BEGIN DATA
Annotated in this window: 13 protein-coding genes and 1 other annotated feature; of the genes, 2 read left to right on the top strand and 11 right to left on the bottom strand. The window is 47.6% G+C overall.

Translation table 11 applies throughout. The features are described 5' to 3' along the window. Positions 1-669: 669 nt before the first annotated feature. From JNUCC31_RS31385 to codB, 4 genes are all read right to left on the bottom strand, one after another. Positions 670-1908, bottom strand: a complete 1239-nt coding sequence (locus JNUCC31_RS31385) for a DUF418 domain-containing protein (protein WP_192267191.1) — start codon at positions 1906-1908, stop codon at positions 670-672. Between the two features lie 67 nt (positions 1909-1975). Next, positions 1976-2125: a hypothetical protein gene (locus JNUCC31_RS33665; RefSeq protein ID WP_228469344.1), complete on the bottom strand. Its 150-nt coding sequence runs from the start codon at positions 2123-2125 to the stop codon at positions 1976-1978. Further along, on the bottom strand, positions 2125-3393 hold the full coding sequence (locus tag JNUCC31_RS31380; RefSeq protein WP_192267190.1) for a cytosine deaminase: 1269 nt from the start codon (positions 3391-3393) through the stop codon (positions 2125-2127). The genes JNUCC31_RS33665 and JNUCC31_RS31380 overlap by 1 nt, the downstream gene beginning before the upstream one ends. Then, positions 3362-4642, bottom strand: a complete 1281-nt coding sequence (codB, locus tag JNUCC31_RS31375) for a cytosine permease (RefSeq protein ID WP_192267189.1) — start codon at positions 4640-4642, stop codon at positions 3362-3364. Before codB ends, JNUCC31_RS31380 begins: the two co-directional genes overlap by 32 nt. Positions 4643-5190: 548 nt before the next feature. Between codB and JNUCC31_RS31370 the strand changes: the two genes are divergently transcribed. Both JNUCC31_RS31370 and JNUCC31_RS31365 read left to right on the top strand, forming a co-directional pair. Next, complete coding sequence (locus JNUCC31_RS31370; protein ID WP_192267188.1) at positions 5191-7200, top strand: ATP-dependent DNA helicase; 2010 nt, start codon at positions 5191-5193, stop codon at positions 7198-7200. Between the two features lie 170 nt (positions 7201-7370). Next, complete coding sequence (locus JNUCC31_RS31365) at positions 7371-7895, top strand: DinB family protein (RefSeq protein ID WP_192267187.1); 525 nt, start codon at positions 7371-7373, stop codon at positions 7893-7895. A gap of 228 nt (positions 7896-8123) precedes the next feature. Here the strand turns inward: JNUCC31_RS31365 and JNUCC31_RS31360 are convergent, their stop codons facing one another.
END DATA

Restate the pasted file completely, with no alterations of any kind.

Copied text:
Annotated in this window: 13 protein-coding genes and 1 other annotated feature; of the genes, 2 read left to right on the top strand and 11 right to left on the bottom strand. The window is 47.6% G+C overall.

Translation table 11 applies throughout. The features are described 5' to 3' along the window. Positions 1-669: 669 nt before the first annotated feature. From JNUCC31_RS31385 to codB, 4 genes are all read right to left on the bottom strand, one after another. Positions 670-1908, bottom strand: a complete 1239-nt coding sequence (locus JNUCC31_RS31385) for a DUF418 domain-containing protein (protein WP_192267191.1) — start codon at positions 1906-1908, stop codon at positions 670-672. Between the two features lie 67 nt (positions 1909-1975). Next, positions 1976-2125: a hypothetical protein gene (locus JNUCC31_RS33665; RefSeq protein ID WP_228469344.1), complete on the bottom strand. Its 150-nt coding sequence runs from the start codon at positions 2123-2125 to the stop codon at positions 1976-1978. Further along, on the bottom strand, positions 2125-3393 hold the full coding sequence (locus tag JNUCC31_RS31380; RefSeq protein WP_192267190.1) for a cytosine deaminase: 1269 nt from the start codon (positions 3391-3393) through the stop codon (positions 2125-2127). The genes JNUCC31_RS33665 and JNUCC31_RS31380 overlap by 1 nt, the downstream gene beginning before the upstream one ends. Then, positions 3362-4642, bottom strand: a complete 1281-nt coding sequence (codB, locus tag JNUCC31_RS31375) for a cytosine permease (RefSeq protein ID WP_192267189.1) — start codon at positions 4640-4642, stop codon at positions 3362-3364. Before codB ends, JNUCC31_RS31380 begins: the two co-directional genes overlap by 32 nt. Positions 4643-5190: 548 nt before the next feature. Between codB and JNUCC31_RS31370 the strand changes: the two genes are divergently transcribed. Both JNUCC31_RS31370 and JNUCC31_RS31365 read left to right on the top strand, forming a co-directional pair. Next, complete coding sequence (locus JNUCC31_RS31370; protein ID WP_192267188.1) at positions 5191-7200, top strand: ATP-dependent DNA helicase; 2010 nt, start codon at positions 5191-5193, stop codon at positions 7198-7200. Between the two features lie 170 nt (positions 7201-7370). Next, complete coding sequence (locus JNUCC31_RS31365) at positions 7371-7895, top strand: DinB family protein (RefSeq protein ID WP_192267187.1); 525 nt, start codon at positions 7371-7373, stop codon at positions 7893-7895. A gap of 228 nt (positions 7896-8123) precedes the next feature. Here the strand turns inward: JNUCC31_RS31365 and JNUCC31_RS31360 are convergent, their stop codons facing one another.